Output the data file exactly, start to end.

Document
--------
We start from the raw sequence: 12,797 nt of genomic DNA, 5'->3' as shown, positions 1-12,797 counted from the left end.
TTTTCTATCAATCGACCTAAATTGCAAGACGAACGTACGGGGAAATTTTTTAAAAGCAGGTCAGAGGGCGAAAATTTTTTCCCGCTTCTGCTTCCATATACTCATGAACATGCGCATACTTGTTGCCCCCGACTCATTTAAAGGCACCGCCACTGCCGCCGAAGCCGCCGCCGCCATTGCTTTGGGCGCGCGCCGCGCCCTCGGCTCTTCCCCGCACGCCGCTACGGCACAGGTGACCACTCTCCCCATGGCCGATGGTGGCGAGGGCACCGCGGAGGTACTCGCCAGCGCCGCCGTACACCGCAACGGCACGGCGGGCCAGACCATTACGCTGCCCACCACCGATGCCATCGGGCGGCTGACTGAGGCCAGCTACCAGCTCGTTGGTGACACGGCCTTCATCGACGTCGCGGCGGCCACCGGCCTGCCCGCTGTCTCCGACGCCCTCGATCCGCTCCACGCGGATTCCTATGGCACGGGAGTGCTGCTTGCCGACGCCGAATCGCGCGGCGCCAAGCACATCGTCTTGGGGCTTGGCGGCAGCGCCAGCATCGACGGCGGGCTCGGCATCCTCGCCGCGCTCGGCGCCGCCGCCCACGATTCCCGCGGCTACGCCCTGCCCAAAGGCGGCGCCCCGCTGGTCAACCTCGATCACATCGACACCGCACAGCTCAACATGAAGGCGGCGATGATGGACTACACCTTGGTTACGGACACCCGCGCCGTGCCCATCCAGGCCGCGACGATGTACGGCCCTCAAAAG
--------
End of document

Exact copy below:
We start from the raw sequence: 12,797 nt of genomic DNA, 5'->3' as shown, positions 1-12,797 counted from the left end.
TTTTCTATCAATCGACCTAAATTGCAAGACGAACGTACGGGGAAATTTTTTAAAAGCAGGTCAGAGGGCGAAAATTTTTTCCCGCTTCTGCTTCCATATACTCATGAACATGCGCATACTTGTTGCCCCCGACTCATTTAAAGGCACCGCCACTGCCGCCGAAGCCGCCGCCGCCATTGCTTTGGGCGCGCGCCGCGCCCTCGGCTCTTCCCCGCACGCCGCTACGGCACAGGTGACCACTCTCCCCATGGCCGATGGTGGCGAGGGCACCGCGGAGGTACTCGCCAGCGCCGCCGTACACCGCAACGGCACGGCGGGCCAGACCATTACGCTGCCCACCACCGATGCCATCGGGCGGCTGACTGAGGCCAGCTACCAGCTCGTTGGTGACACGGCCTTCATCGACGTCGCGGCGGCCACCGGCCTGCCCGCTGTCTCCGACGCCCTCGATCCGCTCCACGCGGATTCCTATGGCACGGGAGTGCTGCTTGCCGACGCCGAATCGCGCGGCGCCAAGCACATCGTCTTGGGGCTTGGCGGCAGCGCCAGCATCGACGGCGGGCTCGGCATCCTCGCCGCGCTCGGCGCCGCCGCCCACGATTCCCGCGGCTACGCCCTGCCCAAAGGCGGCGCCCCGCTGGTCAACCTCGATCACATCGACACCGCACAGCTCAACATGAAGGCGGCGATGATGGACTACACCTTGGTTACGGACACCCGCGCCGTGCCCATCCAGGCCGCGACGATGTACGGCCCTCAAAAG